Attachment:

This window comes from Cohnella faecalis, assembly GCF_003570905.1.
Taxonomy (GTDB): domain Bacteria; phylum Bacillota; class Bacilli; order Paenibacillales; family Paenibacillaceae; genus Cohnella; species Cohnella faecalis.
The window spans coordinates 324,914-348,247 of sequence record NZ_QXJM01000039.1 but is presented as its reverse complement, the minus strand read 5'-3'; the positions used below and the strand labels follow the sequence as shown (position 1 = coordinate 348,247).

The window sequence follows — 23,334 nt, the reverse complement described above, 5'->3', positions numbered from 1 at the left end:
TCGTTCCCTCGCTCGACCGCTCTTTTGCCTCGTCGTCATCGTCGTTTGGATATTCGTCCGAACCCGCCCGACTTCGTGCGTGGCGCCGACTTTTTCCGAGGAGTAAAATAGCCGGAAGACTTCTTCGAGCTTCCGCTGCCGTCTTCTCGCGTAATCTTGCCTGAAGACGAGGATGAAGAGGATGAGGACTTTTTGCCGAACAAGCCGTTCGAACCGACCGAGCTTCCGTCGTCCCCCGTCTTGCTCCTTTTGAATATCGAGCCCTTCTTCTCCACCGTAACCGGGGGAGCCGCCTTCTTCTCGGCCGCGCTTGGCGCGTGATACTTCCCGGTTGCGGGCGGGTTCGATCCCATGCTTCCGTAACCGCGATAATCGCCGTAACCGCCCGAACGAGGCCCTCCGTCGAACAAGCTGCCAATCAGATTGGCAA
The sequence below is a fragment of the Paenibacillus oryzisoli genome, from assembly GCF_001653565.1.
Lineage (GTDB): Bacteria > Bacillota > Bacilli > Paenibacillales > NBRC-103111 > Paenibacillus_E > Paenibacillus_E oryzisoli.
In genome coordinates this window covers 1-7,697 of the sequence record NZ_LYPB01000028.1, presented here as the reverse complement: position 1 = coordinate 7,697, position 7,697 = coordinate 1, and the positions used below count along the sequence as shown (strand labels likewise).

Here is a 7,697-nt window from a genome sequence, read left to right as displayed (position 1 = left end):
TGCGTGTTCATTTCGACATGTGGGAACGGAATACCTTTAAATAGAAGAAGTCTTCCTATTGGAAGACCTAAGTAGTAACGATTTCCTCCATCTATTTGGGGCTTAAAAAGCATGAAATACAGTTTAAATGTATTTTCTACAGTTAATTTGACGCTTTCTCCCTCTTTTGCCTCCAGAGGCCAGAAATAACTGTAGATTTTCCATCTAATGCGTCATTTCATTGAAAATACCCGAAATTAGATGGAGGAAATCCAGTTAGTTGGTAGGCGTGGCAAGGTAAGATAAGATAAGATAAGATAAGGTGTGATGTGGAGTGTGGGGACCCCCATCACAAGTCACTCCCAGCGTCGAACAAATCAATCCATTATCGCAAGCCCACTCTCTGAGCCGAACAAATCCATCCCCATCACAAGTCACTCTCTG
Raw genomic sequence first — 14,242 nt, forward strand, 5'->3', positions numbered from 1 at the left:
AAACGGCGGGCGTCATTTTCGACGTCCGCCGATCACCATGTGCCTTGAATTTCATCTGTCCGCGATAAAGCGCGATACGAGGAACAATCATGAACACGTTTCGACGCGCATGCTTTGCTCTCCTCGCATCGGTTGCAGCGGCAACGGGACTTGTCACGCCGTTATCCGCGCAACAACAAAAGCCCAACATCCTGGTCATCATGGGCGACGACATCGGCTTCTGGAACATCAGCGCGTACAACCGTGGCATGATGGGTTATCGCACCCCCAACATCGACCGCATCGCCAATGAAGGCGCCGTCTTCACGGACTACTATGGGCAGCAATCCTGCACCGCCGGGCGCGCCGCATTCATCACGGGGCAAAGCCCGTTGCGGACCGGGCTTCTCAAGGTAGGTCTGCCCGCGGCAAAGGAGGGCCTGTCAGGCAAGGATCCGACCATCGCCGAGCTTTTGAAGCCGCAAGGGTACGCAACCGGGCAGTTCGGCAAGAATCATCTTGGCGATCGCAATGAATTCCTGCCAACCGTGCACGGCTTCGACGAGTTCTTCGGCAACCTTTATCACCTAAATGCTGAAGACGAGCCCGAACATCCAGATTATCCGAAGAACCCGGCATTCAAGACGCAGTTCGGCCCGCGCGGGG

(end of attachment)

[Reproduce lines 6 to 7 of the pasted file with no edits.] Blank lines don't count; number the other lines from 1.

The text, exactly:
The sequence below is a fragment of the Paenibacillus oryzisoli genome, from assembly GCF_001653565.1.
Lineage (GTDB): Bacteria > Bacillota > Bacilli > Paenibacillales > NBRC-103111 > Paenibacillus_E > Paenibacillus_E oryzisoli.